Love Always, Charlie: A Banned Books Week Mixtape Inspired by The Perks of Being a Wallflower
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In 1999, Stephen Chbosky released his debut novel The Perks of Being a Wallflower. Presented in the epistolary format, the book related the experiences of Charlie, a shy and troubled teen who slowly comes out of his shell with the help of some new friends, the music of The Smiths, and The Rocky Horror Picture Show. Set in the early 1990s, the book immediately struck a chord with readers young and old with its frank and often funny and heartfelt descriptions of teenage life. Because the book dealt realistically with issues that included homosexuality, casual drug use, and other controversial topics, it immediately became banned in certain school districts. However, the book continues to resonate with readers who have found catharsis through reading Charlie’s letters to an unknown person.
A feature film adaptation written and directed by Chbosky was released in 2012. Starring Logan Lerman as Charlie, Harry Potter co-star Emma Watson as the angelic Sam, and Ezra Miller as the flamboyant Patrick, the movie is the rare adaptation that both respects and enhances the source material. The film was a modest art house hit and is on its way to slowly becoming a cult phenomenon, not unlike Rocky Horror itself. It is certain that in years to come both the book and the film will continue to help readers understand the, well, perks of “feeling infinite.”
A portion of Perks' enduring appeal is how the book (and film) uses music to reflect the characters personalities. The lost art of mix tape-making plays a crucial role in the story, with Charlie discovering how songs can help people like himself get through hard times and express their feelings in ways they might not be able to articulate.
Some of the timeless tunes featured in the book/film include The Smiths’ “Asleep,” Suzanne Vega’s “Gypsy,” Ride’s “Vapour Trail,” XTC’s “Dear God,” The Samples’ “Could It Be Another Change?” (which contains the line “you can’t love anyone until you love yourself,” a sentiment echoed by Perks’ declaration that “we accept the love we think we deserve”), Cocteau Twins’ “Pearly Dewdrops Drop,” and David Bowie’s anthemic “Heroes,” which in the movie version plays the crucial role of being the “tunnel song” that helps Charlie, Sam, and Patrick realize they are young, alive, and full of possibilities.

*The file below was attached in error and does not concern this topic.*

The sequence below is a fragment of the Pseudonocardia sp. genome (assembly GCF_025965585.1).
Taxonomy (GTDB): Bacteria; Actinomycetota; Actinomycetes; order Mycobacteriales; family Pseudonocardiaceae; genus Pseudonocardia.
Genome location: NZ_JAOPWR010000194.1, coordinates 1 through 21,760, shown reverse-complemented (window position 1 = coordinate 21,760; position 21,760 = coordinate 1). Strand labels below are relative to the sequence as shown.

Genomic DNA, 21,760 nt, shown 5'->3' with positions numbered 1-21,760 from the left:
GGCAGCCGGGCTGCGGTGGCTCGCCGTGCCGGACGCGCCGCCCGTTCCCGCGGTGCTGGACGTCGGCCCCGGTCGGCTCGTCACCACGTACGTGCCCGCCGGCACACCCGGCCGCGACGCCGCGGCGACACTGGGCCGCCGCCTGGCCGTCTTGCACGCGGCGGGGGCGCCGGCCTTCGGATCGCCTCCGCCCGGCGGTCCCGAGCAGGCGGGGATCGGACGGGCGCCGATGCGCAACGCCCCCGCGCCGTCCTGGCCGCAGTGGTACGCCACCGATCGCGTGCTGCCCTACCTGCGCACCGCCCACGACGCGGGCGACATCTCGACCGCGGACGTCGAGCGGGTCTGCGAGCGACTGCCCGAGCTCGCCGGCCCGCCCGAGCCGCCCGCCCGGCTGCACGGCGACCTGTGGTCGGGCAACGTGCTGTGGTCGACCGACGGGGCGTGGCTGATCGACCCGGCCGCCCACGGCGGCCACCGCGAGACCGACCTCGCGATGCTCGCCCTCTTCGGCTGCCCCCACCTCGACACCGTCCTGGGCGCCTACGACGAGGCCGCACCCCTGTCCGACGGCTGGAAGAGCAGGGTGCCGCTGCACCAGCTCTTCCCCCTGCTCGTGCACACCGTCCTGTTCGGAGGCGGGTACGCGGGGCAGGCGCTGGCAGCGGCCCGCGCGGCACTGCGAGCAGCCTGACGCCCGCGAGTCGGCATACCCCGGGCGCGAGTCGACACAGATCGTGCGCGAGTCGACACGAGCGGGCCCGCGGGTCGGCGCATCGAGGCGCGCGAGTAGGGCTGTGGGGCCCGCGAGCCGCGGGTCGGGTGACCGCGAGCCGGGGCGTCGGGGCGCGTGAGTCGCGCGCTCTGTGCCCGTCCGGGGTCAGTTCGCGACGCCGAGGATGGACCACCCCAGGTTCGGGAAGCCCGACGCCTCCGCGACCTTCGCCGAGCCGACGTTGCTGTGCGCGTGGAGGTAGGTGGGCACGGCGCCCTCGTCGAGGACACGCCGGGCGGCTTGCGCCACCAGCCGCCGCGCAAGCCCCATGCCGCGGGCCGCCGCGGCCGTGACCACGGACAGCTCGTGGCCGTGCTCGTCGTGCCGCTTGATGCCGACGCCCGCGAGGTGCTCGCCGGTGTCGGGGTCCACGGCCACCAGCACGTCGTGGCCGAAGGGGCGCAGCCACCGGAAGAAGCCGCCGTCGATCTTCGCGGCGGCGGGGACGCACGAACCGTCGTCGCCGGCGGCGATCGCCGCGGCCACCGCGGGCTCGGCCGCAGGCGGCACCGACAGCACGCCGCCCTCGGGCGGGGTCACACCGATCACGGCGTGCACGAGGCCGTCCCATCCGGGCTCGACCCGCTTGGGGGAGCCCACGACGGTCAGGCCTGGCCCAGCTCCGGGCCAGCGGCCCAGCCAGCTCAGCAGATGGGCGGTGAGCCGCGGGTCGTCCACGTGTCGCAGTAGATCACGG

There’s no sign of a Perks sequel on the horizon, and this is probably a good thing as the story is perfectly contained. Yet I can’t help but wonder what songs would have been important to Charlie in time since the book/film ended. Thusly here’s a self-indulgent and totally imagined mixtape (or, if you prefer, a Spotify playlist) of some songs that the character might enjoy these days. These songs all make me feel infinite, and perhaps they will do the same for you.
Kitchens of Distinction, “Drive That Fast”: Taken from the British pop group’s 1991 album Strange Free World, this achingly romantic college rock gem is all about diving headlong into love. The band was fronted was by openly gay singer/songwriter Patrick Fitzgerald, and the lyrics to many of his songs deal frankly with the highs and lows of gay life. It’s easy to imagine Perks’ Patrick being a fan of the band, and introducing it to Charlie. It remains about as timeless of a song about passion and devotion as you are likely to hear.